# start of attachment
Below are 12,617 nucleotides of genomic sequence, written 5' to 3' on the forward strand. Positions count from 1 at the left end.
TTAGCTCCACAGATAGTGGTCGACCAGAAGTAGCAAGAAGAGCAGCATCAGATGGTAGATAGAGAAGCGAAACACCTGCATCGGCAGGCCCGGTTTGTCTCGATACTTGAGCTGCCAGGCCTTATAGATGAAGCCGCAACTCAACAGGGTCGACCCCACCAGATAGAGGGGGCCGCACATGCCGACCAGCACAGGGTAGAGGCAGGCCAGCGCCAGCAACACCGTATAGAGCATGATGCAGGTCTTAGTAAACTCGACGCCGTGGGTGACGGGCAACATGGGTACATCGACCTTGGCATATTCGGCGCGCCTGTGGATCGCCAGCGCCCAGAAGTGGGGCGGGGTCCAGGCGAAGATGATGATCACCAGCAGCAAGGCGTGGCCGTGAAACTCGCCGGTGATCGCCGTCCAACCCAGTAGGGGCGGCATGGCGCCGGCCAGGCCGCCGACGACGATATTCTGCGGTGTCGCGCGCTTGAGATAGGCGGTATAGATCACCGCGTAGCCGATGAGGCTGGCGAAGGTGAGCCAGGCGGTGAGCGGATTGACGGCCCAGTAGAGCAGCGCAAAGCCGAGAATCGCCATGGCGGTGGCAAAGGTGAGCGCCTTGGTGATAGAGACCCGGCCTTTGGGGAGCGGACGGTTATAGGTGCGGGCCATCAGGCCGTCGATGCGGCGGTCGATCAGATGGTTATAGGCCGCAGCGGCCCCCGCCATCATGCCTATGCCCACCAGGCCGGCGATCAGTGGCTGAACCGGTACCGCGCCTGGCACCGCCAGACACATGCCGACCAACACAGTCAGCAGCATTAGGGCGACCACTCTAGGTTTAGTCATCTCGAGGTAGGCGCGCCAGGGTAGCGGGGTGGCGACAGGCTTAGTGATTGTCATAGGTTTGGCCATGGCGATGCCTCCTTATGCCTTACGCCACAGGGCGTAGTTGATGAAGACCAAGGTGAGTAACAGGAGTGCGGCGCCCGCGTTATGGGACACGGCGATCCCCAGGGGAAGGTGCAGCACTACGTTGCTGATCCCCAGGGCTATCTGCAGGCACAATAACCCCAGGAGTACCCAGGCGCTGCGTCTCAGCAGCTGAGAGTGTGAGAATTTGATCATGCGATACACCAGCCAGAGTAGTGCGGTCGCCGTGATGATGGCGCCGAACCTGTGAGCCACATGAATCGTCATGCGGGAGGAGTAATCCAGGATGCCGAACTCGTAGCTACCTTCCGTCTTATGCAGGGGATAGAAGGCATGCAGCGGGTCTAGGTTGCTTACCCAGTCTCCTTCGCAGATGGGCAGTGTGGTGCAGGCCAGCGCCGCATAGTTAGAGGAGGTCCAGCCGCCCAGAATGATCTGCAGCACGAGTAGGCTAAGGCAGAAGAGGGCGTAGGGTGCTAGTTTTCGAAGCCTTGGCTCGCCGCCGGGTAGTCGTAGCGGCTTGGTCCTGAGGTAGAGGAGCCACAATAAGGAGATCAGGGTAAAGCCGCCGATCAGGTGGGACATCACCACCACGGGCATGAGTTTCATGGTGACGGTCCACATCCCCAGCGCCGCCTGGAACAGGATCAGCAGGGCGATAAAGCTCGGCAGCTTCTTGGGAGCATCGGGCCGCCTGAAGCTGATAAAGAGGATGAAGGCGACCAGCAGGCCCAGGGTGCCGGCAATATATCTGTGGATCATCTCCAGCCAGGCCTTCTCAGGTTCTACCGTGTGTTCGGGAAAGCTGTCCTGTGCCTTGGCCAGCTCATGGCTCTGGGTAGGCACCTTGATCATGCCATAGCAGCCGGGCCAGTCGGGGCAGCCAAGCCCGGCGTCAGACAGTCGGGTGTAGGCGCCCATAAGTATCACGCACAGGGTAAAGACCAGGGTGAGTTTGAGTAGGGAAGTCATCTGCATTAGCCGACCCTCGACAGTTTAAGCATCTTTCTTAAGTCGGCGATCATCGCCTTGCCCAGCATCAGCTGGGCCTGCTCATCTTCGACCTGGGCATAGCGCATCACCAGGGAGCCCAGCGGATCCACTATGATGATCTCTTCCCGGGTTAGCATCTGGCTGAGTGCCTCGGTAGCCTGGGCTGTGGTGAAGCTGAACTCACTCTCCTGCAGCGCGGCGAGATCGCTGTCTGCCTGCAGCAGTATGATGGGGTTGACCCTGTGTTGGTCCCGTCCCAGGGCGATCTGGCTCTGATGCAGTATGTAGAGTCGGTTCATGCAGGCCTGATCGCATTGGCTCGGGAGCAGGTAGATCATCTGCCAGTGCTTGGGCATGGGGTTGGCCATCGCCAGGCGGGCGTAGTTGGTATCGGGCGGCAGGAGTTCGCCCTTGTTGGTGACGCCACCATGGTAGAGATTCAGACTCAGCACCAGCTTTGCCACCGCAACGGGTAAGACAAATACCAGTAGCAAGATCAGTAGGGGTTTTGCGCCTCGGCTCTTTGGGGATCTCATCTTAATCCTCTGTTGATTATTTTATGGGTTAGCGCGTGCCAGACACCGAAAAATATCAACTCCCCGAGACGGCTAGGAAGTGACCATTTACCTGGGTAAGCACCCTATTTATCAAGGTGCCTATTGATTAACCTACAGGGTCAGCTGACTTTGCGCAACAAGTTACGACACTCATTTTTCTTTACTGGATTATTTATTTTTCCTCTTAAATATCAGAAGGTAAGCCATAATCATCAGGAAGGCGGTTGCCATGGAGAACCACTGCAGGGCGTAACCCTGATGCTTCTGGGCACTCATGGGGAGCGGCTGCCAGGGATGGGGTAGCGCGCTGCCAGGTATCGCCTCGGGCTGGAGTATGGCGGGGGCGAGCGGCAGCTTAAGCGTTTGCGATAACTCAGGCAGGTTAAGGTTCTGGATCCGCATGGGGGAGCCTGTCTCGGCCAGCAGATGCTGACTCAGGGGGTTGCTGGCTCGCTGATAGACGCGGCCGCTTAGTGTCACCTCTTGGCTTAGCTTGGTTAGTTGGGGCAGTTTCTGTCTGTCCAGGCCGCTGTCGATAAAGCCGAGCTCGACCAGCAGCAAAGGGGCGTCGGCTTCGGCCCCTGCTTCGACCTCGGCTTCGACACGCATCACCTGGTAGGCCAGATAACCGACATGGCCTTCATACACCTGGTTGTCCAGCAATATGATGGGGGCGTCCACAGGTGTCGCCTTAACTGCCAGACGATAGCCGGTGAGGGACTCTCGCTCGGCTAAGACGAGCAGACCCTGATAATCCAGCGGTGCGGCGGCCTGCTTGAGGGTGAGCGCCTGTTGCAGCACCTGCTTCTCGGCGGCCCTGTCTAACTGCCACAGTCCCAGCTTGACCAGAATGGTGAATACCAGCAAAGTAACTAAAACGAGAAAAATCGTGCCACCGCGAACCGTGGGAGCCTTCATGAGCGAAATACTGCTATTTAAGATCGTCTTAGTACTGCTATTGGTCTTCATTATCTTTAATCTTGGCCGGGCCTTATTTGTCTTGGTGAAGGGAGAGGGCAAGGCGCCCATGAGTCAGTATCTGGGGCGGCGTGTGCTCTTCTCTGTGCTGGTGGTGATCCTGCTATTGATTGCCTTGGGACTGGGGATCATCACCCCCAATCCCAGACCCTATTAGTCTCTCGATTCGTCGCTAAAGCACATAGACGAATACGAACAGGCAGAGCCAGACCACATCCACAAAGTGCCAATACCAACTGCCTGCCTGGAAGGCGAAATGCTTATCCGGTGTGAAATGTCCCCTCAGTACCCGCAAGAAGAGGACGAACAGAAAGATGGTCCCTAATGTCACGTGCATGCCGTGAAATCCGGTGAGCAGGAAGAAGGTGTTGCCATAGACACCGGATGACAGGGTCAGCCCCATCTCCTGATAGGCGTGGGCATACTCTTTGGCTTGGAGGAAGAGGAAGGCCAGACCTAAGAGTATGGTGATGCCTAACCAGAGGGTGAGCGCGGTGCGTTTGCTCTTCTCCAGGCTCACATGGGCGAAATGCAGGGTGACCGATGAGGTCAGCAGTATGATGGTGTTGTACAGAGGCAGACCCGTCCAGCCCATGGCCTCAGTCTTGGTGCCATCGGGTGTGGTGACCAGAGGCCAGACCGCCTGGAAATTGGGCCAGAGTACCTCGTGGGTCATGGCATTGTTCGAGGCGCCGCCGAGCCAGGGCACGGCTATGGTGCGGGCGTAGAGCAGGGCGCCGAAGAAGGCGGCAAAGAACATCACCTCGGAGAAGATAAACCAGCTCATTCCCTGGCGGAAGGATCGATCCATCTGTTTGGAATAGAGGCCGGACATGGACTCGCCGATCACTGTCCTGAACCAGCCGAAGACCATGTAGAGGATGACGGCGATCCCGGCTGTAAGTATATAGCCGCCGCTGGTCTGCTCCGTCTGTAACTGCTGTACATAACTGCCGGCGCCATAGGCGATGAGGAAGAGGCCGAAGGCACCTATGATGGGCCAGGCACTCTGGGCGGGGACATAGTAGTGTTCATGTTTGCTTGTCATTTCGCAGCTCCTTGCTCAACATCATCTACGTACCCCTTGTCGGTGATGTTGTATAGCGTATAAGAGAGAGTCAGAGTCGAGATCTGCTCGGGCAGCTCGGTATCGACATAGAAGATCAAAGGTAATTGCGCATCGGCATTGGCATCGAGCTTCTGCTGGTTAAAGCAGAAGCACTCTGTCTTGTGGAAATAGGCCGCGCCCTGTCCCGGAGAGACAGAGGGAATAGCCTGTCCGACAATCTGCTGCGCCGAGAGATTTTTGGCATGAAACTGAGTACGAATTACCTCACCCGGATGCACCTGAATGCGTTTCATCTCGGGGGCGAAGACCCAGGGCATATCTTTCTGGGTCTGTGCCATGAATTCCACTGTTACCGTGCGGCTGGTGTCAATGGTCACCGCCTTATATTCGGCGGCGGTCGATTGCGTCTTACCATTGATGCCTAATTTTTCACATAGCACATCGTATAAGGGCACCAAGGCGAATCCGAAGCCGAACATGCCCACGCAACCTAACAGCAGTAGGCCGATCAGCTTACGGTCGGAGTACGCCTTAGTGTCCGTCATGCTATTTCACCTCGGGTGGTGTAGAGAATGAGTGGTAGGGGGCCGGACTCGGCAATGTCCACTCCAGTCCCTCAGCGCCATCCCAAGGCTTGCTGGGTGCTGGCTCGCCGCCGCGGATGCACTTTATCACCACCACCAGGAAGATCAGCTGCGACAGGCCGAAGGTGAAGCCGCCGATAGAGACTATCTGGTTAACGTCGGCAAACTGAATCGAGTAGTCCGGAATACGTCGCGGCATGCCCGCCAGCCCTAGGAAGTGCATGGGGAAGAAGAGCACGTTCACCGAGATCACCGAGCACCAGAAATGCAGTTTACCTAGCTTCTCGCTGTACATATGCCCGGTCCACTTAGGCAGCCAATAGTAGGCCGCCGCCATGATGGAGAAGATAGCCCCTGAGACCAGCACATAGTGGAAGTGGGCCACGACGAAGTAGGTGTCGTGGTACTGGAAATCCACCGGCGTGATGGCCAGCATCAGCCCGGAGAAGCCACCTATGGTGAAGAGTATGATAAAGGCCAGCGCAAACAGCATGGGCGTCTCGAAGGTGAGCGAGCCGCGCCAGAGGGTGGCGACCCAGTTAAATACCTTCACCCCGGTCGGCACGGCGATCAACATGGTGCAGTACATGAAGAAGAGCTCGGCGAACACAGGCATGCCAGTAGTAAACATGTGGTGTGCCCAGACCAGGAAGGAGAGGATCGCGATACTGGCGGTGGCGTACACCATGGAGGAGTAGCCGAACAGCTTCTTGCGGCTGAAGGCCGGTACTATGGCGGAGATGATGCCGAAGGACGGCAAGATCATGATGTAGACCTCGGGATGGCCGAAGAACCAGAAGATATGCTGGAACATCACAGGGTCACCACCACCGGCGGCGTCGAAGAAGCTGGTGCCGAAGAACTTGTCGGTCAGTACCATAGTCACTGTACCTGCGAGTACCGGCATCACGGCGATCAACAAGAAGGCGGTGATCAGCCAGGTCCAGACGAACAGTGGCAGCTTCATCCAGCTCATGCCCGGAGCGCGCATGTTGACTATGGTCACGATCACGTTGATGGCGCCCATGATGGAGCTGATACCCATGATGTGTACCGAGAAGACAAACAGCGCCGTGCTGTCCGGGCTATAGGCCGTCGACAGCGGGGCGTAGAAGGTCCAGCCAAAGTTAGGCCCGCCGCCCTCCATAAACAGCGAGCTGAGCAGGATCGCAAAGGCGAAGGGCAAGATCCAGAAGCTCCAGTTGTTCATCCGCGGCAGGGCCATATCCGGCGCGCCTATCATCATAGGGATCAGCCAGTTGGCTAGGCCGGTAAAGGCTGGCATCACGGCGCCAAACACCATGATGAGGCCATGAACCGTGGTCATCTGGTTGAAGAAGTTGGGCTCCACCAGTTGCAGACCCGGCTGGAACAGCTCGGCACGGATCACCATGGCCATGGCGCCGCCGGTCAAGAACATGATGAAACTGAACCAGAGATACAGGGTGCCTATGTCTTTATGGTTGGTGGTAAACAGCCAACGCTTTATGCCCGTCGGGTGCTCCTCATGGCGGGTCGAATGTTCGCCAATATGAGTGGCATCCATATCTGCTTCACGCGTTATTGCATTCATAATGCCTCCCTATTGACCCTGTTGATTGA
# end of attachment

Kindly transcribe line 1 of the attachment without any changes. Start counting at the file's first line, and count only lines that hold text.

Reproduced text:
Below are 12,617 nucleotides of genomic sequence, written 5' to 3' on the forward strand. Positions count from 1 at the left end.